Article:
There is just the right balance between the loyalty of family - that unconditional love none of us should but often do take for granted - and doing what's *right*.  The world Amanda walked away from hasn't really changed and neither has Amanda, not at her core.  For all her big talk and bone breaking abilities, she still believes she can Fix Things for those she loves, whatever it takes.  Fortunately for the Menusco's, there's enough of the Old Amanda to use and she's willing to allow that, if she gets what she wants.  It's a slippery slope, and as I said, it troubled me even before I started reading and didn't really fade, not even at the end.  I imagine Amanda at 60 will still be trying to fix everyone and everything in her world ... only then they'll call her an interfering old bat and no one will care that she's still *hot*.  I'd probably like to know her then.

In other words, yes, Amanda is still the uber strong woman.  So much so that us lesser women might find her obnoxiously overbearing.  That is, except for the fact she's safely in a book, not living next door or two cubicles away getting all the glory while we work just as hard though it still hasn't occurred to us to kick the arse of the boss's son as a legitimate route to a raise.  Her reflections on motherhood, being a wife and daughter-in-law are all spot-on but they seem less real once she's shoving her way back in to The Business.   Hunter's unwavering support is stunning (and pretty miraculous considering) as he takes a walk on her side of the street where no one is really what they appear to be, except his wife and at times, she forgets just how well he knows her.  I liked those parts best - his pinches of Remember Me?  Us?  Why we are here?  Good ... just checking in, now, let's have sex, yes I mean now, what's wrong with now?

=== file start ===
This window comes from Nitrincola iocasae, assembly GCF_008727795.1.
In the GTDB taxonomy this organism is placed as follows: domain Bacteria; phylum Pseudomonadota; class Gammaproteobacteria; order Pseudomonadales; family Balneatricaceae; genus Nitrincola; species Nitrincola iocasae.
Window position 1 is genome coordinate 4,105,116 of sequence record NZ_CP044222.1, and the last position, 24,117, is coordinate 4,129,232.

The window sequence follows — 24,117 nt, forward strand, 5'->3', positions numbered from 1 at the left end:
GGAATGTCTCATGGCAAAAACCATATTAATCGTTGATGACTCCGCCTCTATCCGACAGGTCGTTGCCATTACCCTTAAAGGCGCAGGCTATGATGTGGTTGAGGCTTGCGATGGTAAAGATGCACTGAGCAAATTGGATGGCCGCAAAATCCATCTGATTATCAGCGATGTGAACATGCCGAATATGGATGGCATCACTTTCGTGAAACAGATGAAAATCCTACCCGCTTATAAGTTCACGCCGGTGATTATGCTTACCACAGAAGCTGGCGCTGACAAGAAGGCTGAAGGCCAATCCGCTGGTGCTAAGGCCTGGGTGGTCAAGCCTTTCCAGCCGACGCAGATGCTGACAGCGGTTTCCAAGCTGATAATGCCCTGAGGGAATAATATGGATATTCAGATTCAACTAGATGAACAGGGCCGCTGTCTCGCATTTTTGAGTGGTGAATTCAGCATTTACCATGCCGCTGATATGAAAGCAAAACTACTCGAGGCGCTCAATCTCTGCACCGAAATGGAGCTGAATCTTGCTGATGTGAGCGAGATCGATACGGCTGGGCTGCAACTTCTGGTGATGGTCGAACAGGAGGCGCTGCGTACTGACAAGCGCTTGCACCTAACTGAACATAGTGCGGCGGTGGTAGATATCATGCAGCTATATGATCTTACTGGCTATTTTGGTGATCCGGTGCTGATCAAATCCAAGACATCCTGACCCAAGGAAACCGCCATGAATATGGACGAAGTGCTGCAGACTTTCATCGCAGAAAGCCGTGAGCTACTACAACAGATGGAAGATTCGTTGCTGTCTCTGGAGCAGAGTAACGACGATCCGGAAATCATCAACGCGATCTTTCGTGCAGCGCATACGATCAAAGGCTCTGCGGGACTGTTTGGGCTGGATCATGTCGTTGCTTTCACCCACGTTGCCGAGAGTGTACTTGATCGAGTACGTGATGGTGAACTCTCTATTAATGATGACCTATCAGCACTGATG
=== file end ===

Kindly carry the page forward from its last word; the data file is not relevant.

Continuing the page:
BTW, there are NO graphic sex scenes in this books.  The implication is there, the innuendo is played up, the locations are numerous, and the afterglow endearing; however it's mostly fade to black so for those that hate stories slowed by paragraphs of sex or those desperate for the same - you've been warned.

The plot was confusing.  It was supposed to be, why else would The Family bring in an outsider to track down the shooter.  The deductive reasoning of Sherlock Holmes would've been worthless here.  He'd have needed too large a string map and gotten tangled up designing his social network connections thereby missing the next clue.  No, it was better to strap in and catch the clues on the fly.  Reaction to lies, betrayals, assassinations and near misses was the method of the day.  In this case it worked out in the end.  I doubt it would work on actual streets, but it sure was interesting!  I was surprised by who was behind it all though it made perfect sense at the reveal.  I want to say more but it would be a spoiler and I don't do that.

ARG how hard it is to *not* do that -- I just deleted three paragraphs of ah ha and Oh Yeah and well, darn.  If anyone wants to discuss this later:  e-mail me, we can wallow in it all!  Which is to say, this is a book and characters you invest in, feel something about and remember even when the story is done.  A keeper for my e-reader and definitely an author worth watching for even groovier things from (no pressure intended Ms. Kramin).

1 comment:

  1. Thanks so much for all the time & thought you put into your reviews! I'll try my best to keep you entertained in the future. ;)
    You're the best.